Difference between revisions of "Use the LS as a Backup Medium"
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Revision as of 03:45, 28 June 2006
How to use the LS as a Backup Medium
One of the original functions of the LinkStation is to serve as a backup device for other computers in a network. Buffalo already ships a Windows backup tool with the LS, but that tool can turn out to be unsutable for a particular purpose, particular if you want to back-up data from a non-Windows system to the LS.
This article over time will summarize various methods and tools to pack-up data from some computer to the LinkStation.
EasyBackup ships with the LinkStation and TerraStation in various forms, versions and under various names. The following tries to provide a short overview.
Windows LsBackup/EasyBackup 1.02
LsBackup 1.02, alias EasyBackup 1.02 ships on the LinkNavigator 3.00 installation CD. The contents of this CD is actually newer then what Buffalo currently (Sep. 2005) provides on their various non-Japanese download sides.
EasyBackup 1.02 showed to be unstable in real operation.
Windows LsBackup/EasyBackup 1.05
Version 1.05 is currently available on Buffalo's Japanese website []. The version has a Japanese user interface and shows similar problems than EasyBackup 1.02
Windows TerraBackup/EasyBackup 1.13
Buffalo has an updated English EasyBackup version 1.13 available for the TerraStation []. This version also communicates with the LinkStations. Compared to earlier EasyBackup versions this version actually turned out be be much stabler, also when used with a LinkStation instead of a TerraStation.
Windows 98 Microsoft Backup
Windows 98 ships with an own backup program, actually developed by Seagate, which can also be used to back up files to a LinkStation. An LS share needs to be connected. Then it is possible to create the @@.qic@@ backup file on this share.
Unix / Linux
Backing up Linux or Unix data to the LinkStation is not different from the usual methods for backing up data from Unix / Linux systems. Assuming(!), that the LinkStation has been opened. Opening the LS is necessary, because the LS doesn't come with the necessary setup (file system, protocols).
It is typical under Unix to use simple backup tools which write to devices like tapes, raw partitions, or backup files on a file system. If the backup is in the for of one or more (archive) files, then configuring the LS to support NFS (Unix's widely used network file system) is a good idea. That way the backup software can place the backup files from remote onto the LS. Tools like rdump(1m) and rsync'(1), work slightly different. They use a remote login - which also requires an opened LinkStation to be configured.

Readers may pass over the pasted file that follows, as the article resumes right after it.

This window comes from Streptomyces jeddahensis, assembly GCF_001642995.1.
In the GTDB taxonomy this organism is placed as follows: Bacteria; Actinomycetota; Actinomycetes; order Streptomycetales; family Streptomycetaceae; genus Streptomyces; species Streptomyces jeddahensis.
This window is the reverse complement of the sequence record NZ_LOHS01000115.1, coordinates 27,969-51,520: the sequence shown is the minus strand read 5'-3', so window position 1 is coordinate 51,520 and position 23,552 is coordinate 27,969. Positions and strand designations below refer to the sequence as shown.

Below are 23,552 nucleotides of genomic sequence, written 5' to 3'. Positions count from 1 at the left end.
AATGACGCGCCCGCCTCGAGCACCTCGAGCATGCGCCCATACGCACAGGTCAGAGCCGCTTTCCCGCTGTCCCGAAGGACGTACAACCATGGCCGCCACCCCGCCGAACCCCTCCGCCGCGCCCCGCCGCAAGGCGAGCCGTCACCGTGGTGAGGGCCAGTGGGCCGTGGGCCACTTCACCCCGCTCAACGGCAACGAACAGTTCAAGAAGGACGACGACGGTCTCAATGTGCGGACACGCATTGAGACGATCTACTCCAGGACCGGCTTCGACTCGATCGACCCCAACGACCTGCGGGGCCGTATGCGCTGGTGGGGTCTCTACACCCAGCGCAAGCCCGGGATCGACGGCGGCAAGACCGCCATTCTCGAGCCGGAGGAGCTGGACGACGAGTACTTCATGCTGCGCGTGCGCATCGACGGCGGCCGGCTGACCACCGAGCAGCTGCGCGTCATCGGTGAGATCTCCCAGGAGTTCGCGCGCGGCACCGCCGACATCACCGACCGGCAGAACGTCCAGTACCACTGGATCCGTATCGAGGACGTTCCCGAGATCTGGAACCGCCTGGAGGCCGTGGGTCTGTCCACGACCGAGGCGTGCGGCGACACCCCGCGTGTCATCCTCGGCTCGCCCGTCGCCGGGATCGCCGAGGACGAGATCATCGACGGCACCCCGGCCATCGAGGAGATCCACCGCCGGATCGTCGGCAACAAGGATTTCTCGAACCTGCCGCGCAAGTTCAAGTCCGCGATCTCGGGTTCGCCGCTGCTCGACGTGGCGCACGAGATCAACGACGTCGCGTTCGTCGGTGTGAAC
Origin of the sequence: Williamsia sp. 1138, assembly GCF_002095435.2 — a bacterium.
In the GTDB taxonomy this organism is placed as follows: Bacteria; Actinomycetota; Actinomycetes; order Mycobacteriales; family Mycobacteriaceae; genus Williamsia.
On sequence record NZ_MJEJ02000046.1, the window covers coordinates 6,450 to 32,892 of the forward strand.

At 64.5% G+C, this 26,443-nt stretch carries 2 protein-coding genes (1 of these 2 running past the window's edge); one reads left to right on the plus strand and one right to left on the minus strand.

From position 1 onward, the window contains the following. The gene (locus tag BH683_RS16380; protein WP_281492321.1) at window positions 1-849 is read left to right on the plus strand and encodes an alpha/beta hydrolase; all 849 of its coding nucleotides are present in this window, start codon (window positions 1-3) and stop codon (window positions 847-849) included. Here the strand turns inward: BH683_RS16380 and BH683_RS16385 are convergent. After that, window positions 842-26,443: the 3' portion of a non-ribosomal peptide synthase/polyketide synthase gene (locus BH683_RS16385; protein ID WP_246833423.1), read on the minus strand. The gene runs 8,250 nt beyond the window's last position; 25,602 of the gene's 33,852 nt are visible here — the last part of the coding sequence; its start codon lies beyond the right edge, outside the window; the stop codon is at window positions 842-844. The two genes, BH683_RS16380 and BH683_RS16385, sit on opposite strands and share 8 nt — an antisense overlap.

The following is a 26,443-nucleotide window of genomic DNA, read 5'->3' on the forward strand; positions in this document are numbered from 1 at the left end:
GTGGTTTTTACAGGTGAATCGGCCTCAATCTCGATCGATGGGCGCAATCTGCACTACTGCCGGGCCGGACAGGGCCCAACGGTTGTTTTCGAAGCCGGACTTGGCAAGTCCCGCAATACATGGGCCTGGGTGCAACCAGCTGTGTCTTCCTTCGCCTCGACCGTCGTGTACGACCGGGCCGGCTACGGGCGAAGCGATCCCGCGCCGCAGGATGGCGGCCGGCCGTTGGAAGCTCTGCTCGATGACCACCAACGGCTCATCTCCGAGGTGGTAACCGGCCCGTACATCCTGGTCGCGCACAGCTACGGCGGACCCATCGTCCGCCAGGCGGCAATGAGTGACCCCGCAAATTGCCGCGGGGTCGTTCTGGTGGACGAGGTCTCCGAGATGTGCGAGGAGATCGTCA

Typically, backups are scheduled via cron(8), where cron is used to call a script which then in turn uses one of the following tools at the heart of the backup procedure.
cpio(1L) is rarely used on Unix these days - except for backups, where it is typically used at the core of some backup scripts. The reason for this are
- cpio can back up block and character special files. Something which standard tar can't (but GNU tar can).
- cpio can read a list of files to-be-backed-up from standard input. This makes it possible to feed the output of find(1) to cpio. And this in turn is used to implement incremental backup procedures. find is used to identifiy files which are newer than the last backup time, and cpio is used to incrementaly back up these files, too.
tar(1) allows for backing up simple files, and GNU tar also allows to back up special files. Therefore cpio is the better choice, compared to tar, unless GNU tar is available.
(:note ufsdump(1M) | dump is often called ufsdump on Unix SVR4 and SVR4 derivates, since dump on SVR4 is a program to list parts of binary:) dump(8) has becomme a little bit out of fashion in recent times. It originally appeared on BSD Unix, and was ported to other Unix versions. There is also a dump version for Linux available [].
Among other destinations dump can write to a file, e.g. a file residing on the LinkStation on an NFS-exported file system. It can also copy the data via an own remote protocol, using rmt(8). rmt is actually intended to make a tape drive available from remote (rmt = remote magnetic tape), but can be used to write remote files. However, this is rather unsave. Therefore, using dump to copy to a remote LinkStation file is the better mechanism. And by the way, the LS by default does not contain a copy of rmt.
rsync(1) is a remote-copy, remote-synchronisation program. It can work with a particular rsync server, or it can work via remote-login. The later is the common mode of operation.
rsync synchronizes local and remote files and file systems, and can therefore be used for simple backups of normal files, as well as special files (devices). rsync is popular, because it can work via remote login (even over ssh), and it tries to optimize the transfered data by only transfering the difference between two file versions. The smallest unit of other tools is typically a whole file.
rsync basically creates 1:1 copies of existing directory trees. It does not directly support incremental backups (not to be confused with the incremental updates it does), and it requires syncing to multiple remote destinations if a backlog of backups (snapshots in time) is supposed to be kept. On the other hand it reduces network traffic for your backup and there are tutorials to set up some kind of ["snapshot-style"] incremental backups without using too much disk space (although it reduces redundancy for your archive).
Mac OS X
to be written, it's just another version of Unix - but you need to take care of metadata issues, multi forked files and other HFS+ oddities
LinkStation to LinkStation
Since LinkStations are Linux systems, everything from the Unix Chapter applies here, too.
- Articles/GeneralBackup -- if you want to backup the data from your LS to some other device.